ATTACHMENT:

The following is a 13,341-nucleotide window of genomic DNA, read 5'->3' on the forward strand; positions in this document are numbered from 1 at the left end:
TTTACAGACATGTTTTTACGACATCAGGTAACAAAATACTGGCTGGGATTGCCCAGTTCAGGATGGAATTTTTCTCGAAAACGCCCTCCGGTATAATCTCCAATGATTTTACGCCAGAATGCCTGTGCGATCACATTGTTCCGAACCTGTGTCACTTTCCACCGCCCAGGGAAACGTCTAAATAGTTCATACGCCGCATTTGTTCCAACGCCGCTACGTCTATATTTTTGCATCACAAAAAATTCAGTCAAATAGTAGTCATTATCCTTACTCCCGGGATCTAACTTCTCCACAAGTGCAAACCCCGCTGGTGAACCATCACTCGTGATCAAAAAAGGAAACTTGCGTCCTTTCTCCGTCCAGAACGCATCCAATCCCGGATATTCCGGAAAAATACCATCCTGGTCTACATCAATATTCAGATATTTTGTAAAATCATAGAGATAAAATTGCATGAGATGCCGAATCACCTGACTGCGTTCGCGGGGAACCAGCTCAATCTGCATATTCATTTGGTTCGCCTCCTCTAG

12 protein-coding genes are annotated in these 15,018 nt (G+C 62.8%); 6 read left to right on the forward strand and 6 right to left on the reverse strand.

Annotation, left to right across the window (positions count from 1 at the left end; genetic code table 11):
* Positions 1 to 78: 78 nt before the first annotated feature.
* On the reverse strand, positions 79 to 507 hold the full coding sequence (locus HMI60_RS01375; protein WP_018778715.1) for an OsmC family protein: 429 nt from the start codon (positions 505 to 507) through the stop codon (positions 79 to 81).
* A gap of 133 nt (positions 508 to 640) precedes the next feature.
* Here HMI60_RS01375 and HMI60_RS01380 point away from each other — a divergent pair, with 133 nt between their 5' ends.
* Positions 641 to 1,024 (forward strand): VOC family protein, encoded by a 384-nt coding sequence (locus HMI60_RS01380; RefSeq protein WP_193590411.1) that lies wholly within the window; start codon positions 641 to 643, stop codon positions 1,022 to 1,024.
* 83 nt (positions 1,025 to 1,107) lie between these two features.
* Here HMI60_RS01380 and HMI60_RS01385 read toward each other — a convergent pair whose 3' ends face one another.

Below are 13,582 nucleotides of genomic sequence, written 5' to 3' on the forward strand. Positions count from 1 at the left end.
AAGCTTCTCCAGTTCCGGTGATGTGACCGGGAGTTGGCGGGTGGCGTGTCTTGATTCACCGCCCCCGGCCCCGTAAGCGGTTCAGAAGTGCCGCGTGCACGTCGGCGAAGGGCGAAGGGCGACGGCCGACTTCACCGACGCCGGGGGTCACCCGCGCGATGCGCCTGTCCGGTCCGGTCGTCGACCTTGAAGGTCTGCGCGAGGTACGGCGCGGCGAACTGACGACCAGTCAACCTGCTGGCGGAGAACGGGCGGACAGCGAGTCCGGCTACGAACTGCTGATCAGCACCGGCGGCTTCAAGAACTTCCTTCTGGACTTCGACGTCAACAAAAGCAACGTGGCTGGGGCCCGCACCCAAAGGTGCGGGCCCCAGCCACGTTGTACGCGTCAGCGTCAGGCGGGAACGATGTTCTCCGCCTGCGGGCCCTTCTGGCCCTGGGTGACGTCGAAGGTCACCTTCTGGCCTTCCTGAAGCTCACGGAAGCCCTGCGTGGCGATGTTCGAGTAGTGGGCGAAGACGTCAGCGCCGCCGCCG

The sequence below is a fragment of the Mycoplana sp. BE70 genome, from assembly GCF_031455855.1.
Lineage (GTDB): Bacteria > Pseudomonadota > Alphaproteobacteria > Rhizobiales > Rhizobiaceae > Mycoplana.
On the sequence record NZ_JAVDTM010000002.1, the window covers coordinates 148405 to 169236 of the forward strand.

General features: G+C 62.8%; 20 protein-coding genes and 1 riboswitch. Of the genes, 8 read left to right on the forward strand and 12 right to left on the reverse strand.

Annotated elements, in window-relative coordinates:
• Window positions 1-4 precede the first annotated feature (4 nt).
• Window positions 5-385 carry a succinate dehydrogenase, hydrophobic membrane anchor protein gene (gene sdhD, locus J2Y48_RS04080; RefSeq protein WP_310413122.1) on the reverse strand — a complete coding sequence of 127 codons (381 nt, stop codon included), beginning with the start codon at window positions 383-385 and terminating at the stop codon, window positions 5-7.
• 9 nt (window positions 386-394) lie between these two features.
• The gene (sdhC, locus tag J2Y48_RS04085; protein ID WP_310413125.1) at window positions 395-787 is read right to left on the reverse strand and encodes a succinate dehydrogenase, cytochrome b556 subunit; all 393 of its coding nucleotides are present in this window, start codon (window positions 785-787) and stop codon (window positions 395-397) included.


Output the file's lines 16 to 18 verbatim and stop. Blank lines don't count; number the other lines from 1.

On the sequence record NZ_JAVDTM010000002.1, the window covers coordinates 148405 to 169236 of the forward strand.

General features: G+C 62.8%; 20 protein-coding genes and 1 riboswitch. Of the genes, 8 read left to right on the forward strand and 12 right to left on the reverse strand.

Annotated elements, in window-relative coordinates: